As Companies Work Around the Clock to Address COVID-19, BIO Outlines Key Policy Priorities to Prevent the Next Pandemic

The Senate Committee on Health, Education, Labor and Pensions, chaired by Senator Lamar Alexander, will hold an important hearing today to examine lessons learned from the current global health crisis to help make sure we are better prepared for the next pandemic. Public health expert and patient advocate, Dr. Julie Gerberding, will join the discussion, alongside former top policy leaders. 

The biopharmaceutical industry is racing to eradicate COVID-19, with nearly 600 programs currently underway to combat the deadly virus, including more than 150 vaccine programs, more than 180 antiviral treatments and more than 250 therapies to treat the various consequences of COVID-19 infection.

As these important efforts continue, the Biotechnology Innovation Organization (BIO) has been working closely with its members to identify policy priorities intended to ensure the United States is better prepared for future pandemics. As BIO’s Phyllis Arthur, Vice President for Infectious Diseases and Diagnostics, said in advance of today’s hearing:

“Being better prepared for the next pandemic must be a top priority for our nation, and today’s hearing will help create the type of policy environment needed to make that possible. Chairman Alexander and Ranking Member Murray are to be applauded for their leadership, and we look forward to answering Chairman Alexander’s call for input with a comprehensive set of recommendations that will help ensure our nation is better prepared for future infectious disease outbreaks and other biosecurity threats.”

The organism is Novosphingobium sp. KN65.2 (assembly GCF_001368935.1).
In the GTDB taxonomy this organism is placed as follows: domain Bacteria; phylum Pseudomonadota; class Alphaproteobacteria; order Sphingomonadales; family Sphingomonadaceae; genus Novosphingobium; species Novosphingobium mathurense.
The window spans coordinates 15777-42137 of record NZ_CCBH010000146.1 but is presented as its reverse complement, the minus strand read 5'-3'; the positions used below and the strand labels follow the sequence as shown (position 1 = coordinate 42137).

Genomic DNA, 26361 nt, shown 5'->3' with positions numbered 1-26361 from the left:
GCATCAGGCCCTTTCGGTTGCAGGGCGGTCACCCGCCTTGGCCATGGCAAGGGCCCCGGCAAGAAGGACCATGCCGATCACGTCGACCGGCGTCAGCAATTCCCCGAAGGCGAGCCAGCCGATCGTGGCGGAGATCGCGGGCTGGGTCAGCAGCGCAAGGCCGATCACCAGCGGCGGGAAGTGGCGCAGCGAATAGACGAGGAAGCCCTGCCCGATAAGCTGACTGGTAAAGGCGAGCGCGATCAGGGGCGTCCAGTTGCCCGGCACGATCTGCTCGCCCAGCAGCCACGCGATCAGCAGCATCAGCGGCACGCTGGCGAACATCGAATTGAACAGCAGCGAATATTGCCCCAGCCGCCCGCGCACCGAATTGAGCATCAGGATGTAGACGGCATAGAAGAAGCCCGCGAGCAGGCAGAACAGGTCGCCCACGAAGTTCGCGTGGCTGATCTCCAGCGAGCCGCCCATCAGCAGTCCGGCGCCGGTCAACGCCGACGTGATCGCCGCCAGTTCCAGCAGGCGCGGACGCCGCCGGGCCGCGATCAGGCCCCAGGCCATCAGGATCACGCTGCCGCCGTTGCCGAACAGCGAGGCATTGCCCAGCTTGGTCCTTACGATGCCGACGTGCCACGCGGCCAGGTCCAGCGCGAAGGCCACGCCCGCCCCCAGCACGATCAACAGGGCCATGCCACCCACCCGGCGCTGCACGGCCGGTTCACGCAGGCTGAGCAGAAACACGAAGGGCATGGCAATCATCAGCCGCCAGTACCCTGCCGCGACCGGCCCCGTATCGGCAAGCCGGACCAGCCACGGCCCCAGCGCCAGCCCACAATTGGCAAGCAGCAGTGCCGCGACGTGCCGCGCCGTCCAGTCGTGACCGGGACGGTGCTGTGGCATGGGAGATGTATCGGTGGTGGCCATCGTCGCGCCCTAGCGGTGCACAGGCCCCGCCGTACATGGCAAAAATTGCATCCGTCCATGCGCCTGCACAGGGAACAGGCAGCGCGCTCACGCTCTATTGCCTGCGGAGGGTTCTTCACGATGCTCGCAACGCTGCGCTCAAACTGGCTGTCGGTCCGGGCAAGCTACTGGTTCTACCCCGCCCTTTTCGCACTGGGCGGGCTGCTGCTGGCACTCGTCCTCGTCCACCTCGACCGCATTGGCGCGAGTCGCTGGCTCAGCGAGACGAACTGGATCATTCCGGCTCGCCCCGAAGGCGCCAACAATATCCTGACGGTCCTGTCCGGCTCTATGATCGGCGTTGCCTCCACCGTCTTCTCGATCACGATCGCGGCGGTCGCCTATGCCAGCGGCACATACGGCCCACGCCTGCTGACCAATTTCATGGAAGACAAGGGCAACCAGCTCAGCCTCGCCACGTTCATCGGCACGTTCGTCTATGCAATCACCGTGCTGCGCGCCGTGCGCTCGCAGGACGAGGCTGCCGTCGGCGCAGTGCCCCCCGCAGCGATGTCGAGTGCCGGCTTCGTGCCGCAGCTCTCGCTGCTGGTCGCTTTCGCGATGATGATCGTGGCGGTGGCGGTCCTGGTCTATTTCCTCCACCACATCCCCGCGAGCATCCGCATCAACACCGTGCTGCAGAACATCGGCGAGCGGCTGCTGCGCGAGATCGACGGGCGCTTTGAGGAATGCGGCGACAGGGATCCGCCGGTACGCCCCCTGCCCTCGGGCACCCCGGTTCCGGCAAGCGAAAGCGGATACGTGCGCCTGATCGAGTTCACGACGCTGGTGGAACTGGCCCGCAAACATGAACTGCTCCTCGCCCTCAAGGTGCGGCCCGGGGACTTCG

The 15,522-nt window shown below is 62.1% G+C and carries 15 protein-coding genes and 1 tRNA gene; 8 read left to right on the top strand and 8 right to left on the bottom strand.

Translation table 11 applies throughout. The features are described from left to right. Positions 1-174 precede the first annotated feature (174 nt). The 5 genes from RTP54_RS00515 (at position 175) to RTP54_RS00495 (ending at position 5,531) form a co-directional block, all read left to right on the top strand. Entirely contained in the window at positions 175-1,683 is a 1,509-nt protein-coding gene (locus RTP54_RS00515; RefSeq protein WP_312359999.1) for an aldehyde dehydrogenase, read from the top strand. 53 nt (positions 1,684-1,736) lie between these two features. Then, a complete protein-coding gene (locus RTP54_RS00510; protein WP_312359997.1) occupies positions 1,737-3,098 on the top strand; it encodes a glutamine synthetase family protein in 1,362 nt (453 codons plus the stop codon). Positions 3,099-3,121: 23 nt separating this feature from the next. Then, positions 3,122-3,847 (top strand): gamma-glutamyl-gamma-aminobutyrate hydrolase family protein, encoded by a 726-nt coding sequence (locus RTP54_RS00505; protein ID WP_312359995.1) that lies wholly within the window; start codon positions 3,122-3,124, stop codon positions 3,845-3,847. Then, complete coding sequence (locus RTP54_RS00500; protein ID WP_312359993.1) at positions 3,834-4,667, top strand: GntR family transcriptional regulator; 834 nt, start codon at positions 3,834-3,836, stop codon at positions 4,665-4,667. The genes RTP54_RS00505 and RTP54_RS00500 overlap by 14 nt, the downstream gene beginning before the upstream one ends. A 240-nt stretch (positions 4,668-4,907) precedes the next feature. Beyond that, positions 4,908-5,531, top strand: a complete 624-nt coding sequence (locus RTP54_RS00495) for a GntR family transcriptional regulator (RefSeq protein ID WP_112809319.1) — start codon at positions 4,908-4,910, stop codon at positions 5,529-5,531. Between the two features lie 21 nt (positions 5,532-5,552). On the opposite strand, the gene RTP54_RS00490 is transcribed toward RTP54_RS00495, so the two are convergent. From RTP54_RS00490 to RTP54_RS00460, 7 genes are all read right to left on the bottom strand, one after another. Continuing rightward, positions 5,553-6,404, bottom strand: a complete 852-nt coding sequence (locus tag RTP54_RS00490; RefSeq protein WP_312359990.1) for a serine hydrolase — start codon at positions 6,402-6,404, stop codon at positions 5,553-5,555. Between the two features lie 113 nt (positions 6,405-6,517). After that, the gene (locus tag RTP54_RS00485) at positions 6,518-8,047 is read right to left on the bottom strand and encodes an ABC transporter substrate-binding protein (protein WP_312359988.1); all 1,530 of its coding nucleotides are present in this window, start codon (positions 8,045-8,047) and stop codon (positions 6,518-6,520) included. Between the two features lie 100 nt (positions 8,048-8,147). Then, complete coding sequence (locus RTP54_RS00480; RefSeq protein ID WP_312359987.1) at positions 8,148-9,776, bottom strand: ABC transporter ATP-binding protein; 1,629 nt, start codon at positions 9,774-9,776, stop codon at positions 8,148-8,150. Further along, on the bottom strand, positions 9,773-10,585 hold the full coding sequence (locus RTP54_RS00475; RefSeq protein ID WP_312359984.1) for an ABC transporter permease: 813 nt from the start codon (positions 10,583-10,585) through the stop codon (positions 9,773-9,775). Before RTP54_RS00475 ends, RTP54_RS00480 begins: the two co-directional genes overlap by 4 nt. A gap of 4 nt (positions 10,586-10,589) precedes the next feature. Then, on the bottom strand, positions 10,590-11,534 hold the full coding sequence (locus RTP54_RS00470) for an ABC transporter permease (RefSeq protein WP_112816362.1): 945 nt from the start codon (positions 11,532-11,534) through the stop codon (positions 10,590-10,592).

As today’s important hearing gets underway, here are three key areas for Congressional leaders to explore:

  • Ensuring a Functioning Market: As the major purchaser for biodefense countermeasures and drugs to address public health emergencies, a well-resourced, stable, and strategically managed Strategic National Stockpile is critical to ensuring continued private investment in the research and development of new vaccines and treatments. Any changes to strategy surrounding the Strategic National Stockpile must account for the unique breadth and nature of resources that could be stockpiled to prepare for a wide range of emergencies.
  • Strengthening Public-Private Partnerships: Maintaining the unique partnership between private industry and various public agencies is vital to our nation’s long-term emergency preparedness. Both the private and the public sectors play unique and vital roles that must be strengthened through continued engagement and collaboration. In particular, robust funding is needed for public-private partnerships focused on the research and development and manufacturing infrastructure for a broad range of potential vaccines, therapeutics, and diagnostics. In addition, dedicated funding and incentives for the development of new therapies that address emerging infectious disease and antimicrobial resistance also is an important component of any long-term strategy.
  • Manufacturing Capacity: We need a strong U.S. biopharmaceutical manufacturing infrastructure for vaccines, therapeutics and diagnostics, with appropriate incentives to expand domestic capacity in critical areas. But we must also recognize that relying solely on domestic manufacturing may not be feasible in the short-term and may not be appropriate in all instances given the importance of maintaining a robust and resilient global supply chain.

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